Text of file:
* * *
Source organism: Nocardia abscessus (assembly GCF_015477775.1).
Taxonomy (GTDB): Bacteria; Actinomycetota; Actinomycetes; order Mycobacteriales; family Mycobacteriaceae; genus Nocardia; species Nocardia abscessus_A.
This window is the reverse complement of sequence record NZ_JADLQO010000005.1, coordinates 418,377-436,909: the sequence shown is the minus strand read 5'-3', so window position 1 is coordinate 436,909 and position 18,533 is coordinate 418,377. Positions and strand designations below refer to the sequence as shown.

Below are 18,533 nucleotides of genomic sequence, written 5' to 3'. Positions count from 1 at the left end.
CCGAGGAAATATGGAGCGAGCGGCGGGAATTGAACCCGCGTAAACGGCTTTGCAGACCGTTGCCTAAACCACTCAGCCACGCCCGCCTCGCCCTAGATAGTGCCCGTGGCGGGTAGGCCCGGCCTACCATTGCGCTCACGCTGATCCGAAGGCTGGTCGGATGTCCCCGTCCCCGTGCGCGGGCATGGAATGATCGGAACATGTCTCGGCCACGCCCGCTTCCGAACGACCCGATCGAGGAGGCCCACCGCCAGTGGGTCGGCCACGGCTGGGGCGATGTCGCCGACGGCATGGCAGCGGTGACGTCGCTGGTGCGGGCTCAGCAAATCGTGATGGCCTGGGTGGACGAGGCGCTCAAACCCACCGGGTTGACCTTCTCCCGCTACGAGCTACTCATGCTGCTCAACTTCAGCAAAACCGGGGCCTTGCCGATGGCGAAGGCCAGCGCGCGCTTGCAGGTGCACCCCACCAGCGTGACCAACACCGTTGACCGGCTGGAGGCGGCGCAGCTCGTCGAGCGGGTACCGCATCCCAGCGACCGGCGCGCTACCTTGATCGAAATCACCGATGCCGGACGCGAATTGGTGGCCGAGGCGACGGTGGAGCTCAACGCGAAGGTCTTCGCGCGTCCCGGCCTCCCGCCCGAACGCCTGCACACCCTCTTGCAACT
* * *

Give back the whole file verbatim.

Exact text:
Source organism: Nocardia abscessus (assembly GCF_015477775.1).
Taxonomy (GTDB): Bacteria; Actinomycetota; Actinomycetes; order Mycobacteriales; family Mycobacteriaceae; genus Nocardia; species Nocardia abscessus_A.
This window is the reverse complement of sequence record NZ_JADLQO010000005.1, coordinates 418,377-436,909: the sequence shown is the minus strand read 5'-3', so window position 1 is coordinate 436,909 and position 18,533 is coordinate 418,377. Positions and strand designations below refer to the sequence as shown.

Below are 18,533 nucleotides of genomic sequence, written 5' to 3'. Positions count from 1 at the left end.
CCGAGGAAATATGGAGCGAGCGGCGGGAATTGAACCCGCGTAAACGGCTTTGCAGACCGTTGCCTAAACCACTCAGCCACGCCCGCCTCGCCCTAGATAGTGCCCGTGGCGGGTAGGCCCGGCCTACCATTGCGCTCACGCTGATCCGAAGGCTGGTCGGATGTCCCCGTCCCCGTGCGCGGGCATGGAATGATCGGAACATGTCTCGGCCACGCCCGCTTCCGAACGACCCGATCGAGGAGGCCCACCGCCAGTGGGTCGGCCACGGCTGGGGCGATGTCGCCGACGGCATGGCAGCGGTGACGTCGCTGGTGCGGGCTCAGCAAATCGTGATGGCCTGGGTGGACGAGGCGCTCAAACCCACCGGGTTGACCTTCTCCCGCTACGAGCTACTCATGCTGCTCAACTTCAGCAAAACCGGGGCCTTGCCGATGGCGAAGGCCAGCGCGCGCTTGCAGGTGCACCCCACCAGCGTGACCAACACCGTTGACCGGCTGGAGGCGGCGCAGCTCGTCGAGCGGGTACCGCATCCCAGCGACCGGCGCGCTACCTTGATCGAAATCACCGATGCCGGACGCGAATTGGTGGCCGAGGCGACGGTGGAGCTCAACGCGAAGGTCTTCGCGCGTCCCGGCCTCCCGCCCGAACGCCTGCACACCCTCTTGCAACT